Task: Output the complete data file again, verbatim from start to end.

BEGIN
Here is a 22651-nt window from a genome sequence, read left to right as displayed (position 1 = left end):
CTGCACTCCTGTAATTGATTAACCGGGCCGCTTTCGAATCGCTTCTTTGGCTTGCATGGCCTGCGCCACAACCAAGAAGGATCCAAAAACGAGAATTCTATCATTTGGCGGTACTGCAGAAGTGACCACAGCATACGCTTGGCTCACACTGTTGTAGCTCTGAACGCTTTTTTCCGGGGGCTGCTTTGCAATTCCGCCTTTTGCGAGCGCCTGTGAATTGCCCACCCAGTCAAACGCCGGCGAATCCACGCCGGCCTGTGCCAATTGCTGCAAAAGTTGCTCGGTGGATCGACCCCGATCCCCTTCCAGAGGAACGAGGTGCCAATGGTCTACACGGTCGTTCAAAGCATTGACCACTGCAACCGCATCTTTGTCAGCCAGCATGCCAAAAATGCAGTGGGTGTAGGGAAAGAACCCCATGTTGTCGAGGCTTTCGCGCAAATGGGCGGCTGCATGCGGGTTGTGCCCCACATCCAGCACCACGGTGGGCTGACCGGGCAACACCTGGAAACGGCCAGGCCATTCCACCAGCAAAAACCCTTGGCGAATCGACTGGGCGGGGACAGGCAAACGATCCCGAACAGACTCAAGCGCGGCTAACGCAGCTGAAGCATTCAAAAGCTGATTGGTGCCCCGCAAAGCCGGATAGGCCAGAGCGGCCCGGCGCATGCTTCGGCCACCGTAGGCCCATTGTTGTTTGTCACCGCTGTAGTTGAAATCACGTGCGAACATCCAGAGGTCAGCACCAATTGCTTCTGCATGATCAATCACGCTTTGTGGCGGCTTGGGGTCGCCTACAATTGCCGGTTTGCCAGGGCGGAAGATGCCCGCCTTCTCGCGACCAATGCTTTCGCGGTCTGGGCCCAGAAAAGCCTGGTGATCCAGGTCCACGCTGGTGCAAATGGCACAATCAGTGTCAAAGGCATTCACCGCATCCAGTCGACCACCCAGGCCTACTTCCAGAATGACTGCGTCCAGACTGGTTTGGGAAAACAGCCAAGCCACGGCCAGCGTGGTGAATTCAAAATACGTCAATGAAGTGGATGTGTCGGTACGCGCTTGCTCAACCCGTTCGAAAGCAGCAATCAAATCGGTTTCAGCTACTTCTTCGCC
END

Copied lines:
Here is a 22651-nt window from a genome sequence, read left to right as displayed (position 1 = left end):
CTGCACTCCTGTAATTGATTAACCGGGCCGCTTTCGAATCGCTTCTTTGGCTTGCATGGCCTGCGCCACAACCAAGAAGGATCCAAAAACGAGAATTCTATCATTTGGCGGTACTGCAGAAGTGACCACAGCATACGCTTGGCTCACACTGTTGTAGCTCTGAACGCTTTTTTCCGGGGGCTGCTTTGCAATTCCGCCTTTTGCGAGCGCCTGTGAATTGCCCACCCAGTCAAACGCCGGCGAATCCACGCCGGCCTGTGCCAATTGCTGCAAAAGTTGCTCGGTGGATCGACCCCGATCCCCTTCCAGAGGAACGAGGTGCCAATGGTCTACACGGTCGTTCAAAGCATTGACCACTGCAACCGCATCTTTGTCAGCCAGCATGCCAAAAATGCAGTGGGTGTAGGGAAAGAACCCCATGTTGTCGAGGCTTTCGCGCAAATGGGCGGCTGCATGCGGGTTGTGCCCCACATCCAGCACCACGGTGGGCTGACCGGGCAACACCTGGAAACGGCCAGGCCATTCCACCAGCAAAAACCCTTGGCGAATCGACTGGGCGGGGACAGGCAAACGATCCCGAACAGACTCAAGCGCGGCTAACGCAGCTGAAGCATTCAAAAGCTGATTGGTGCCCCGCAAAGCCGGATAGGCCAGAGCGGCCCGGCGCATGCTTCGGCCACCGTAGGCCCATTGTTGTTTGTCACCGCTGTAGTTGAAATCACGTGCGAACATCCAGAGGTCAGCACCAATTGCTTCTGCATGATCAATCACGCTTTGTGGCGGCTTGGGGTCGCCTACAATTGCCGGTTTGCCAGGGCGGAAGATGCCCGCCTTCTCGCGACCAATGCTTTCGCGGTCTGGGCCCAGAAAAGCCTGGTGATCCAGGTCCACGCTGGTGCAAATGGCACAATCAGTGTCAAAGGCATTCACCGCATCCAGTCGACCACCCAGGCCTACTTCCAGAATGACTGCGTCCAGACTGGTTTGGGAAAACAGCCAAGCCACGGCCAGCGTGGTGAATTCAAAATACGTCAATGAAGTGGATGTGTCGGTACGCGCTTGCTCAACCCGTTCGAAAGCAGCAATCAAATCGGTTTCAGCTACTTCTTCGCC